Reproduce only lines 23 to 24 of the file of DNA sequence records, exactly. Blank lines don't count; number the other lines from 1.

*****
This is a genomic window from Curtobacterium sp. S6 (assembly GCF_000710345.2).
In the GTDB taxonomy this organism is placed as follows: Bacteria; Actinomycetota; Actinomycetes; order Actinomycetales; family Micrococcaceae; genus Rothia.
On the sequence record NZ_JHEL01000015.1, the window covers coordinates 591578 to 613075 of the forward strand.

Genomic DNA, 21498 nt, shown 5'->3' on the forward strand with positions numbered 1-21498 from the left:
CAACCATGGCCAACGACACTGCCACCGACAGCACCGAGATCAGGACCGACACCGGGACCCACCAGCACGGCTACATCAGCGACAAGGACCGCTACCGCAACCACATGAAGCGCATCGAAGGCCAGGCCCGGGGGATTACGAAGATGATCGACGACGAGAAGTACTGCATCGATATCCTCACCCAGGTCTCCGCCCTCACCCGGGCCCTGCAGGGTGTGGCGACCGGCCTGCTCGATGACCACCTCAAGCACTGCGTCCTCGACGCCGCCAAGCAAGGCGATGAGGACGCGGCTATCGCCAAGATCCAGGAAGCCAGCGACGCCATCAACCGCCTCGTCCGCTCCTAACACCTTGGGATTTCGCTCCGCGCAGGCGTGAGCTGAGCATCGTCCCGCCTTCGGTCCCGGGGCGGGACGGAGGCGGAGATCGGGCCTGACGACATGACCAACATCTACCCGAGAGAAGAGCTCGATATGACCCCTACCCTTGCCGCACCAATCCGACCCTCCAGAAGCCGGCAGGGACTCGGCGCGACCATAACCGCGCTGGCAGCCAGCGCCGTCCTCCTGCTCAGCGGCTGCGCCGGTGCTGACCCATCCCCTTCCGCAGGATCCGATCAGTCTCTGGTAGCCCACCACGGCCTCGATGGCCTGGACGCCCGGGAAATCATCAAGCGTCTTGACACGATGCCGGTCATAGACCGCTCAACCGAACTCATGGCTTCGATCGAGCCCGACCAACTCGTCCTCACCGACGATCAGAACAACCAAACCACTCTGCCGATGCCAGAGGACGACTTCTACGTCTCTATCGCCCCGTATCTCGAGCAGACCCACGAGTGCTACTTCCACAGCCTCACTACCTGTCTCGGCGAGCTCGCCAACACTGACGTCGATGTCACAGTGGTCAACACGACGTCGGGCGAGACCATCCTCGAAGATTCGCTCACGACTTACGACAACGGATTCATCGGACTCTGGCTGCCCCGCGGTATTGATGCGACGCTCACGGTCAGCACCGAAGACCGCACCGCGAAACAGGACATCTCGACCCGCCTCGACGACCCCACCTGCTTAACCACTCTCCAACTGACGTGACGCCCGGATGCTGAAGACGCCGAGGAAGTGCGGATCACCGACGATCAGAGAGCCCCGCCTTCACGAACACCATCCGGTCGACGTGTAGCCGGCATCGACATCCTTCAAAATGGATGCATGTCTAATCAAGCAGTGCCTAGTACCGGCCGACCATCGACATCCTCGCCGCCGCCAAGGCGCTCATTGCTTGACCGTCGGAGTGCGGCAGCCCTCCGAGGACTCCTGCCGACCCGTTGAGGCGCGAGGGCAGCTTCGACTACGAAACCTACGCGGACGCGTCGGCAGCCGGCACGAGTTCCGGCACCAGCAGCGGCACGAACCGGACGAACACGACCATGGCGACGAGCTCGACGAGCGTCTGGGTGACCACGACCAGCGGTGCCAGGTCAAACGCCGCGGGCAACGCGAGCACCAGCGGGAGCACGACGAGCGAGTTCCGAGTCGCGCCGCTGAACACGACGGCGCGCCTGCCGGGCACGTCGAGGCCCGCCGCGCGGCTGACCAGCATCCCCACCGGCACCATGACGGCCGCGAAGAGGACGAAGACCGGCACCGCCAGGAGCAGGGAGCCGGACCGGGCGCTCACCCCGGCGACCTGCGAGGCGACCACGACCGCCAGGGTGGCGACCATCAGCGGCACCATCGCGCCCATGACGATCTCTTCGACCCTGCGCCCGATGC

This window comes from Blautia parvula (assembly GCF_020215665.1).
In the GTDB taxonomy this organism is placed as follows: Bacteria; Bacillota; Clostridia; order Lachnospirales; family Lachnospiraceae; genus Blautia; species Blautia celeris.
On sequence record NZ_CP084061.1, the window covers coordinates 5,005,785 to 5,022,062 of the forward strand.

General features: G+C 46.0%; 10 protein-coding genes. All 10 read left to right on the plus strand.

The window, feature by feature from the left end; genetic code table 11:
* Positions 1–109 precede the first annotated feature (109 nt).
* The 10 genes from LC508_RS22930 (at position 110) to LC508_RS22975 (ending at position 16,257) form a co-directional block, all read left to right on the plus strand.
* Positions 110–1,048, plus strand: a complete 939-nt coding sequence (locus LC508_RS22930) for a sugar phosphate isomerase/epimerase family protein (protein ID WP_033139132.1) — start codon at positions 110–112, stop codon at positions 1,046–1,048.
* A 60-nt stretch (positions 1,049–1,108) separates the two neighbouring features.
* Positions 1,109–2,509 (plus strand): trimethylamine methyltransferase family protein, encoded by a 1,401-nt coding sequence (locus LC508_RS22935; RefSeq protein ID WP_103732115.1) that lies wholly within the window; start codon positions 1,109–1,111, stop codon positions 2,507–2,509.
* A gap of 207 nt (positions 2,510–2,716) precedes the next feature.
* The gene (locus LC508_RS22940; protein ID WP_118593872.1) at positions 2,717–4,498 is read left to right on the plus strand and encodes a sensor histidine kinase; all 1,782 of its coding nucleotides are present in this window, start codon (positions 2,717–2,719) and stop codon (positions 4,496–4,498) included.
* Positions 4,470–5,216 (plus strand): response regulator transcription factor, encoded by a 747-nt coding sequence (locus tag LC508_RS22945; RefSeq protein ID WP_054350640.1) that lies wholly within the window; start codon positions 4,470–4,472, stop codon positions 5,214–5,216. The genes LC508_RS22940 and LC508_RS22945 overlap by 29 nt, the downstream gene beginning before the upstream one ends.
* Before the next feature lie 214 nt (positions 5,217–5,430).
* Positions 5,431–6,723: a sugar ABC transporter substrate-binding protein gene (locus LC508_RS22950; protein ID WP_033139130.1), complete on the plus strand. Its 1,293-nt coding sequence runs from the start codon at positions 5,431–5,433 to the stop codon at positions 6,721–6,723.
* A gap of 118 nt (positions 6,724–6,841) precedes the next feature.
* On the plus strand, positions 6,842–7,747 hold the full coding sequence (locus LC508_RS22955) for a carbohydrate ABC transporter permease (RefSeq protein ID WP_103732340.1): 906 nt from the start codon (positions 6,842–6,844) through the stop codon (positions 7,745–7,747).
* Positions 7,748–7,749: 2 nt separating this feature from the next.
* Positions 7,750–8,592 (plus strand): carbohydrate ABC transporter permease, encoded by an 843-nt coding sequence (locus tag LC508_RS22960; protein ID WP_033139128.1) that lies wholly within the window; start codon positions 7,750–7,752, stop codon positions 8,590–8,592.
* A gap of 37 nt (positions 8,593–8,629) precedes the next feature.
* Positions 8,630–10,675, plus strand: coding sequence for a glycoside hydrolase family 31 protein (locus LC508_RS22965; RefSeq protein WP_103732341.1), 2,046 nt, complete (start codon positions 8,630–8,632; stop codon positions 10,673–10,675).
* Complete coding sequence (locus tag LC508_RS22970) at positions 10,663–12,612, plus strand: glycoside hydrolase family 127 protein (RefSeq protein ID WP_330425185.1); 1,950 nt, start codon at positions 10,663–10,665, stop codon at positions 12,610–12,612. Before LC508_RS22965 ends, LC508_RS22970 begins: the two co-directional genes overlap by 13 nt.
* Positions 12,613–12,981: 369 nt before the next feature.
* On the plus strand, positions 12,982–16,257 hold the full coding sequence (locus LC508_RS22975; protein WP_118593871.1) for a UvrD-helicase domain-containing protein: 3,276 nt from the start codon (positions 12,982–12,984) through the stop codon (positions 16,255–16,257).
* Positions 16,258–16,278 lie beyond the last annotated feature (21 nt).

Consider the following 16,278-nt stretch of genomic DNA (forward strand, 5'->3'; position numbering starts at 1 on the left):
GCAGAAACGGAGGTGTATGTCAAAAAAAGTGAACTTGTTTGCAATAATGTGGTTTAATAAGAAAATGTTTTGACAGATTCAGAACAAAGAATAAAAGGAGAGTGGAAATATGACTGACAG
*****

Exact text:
* Positions 7,748–7,749: 2 nt separating this feature from the next.
* Positions 7,750–8,592 (plus strand): carbohydrate ABC transporter permease, encoded by an 843-nt coding sequence (locus tag LC508_RS22960; protein ID WP_033139128.1) that lies wholly within the window; start codon positions 7,750–7,752, stop codon positions 8,590–8,592.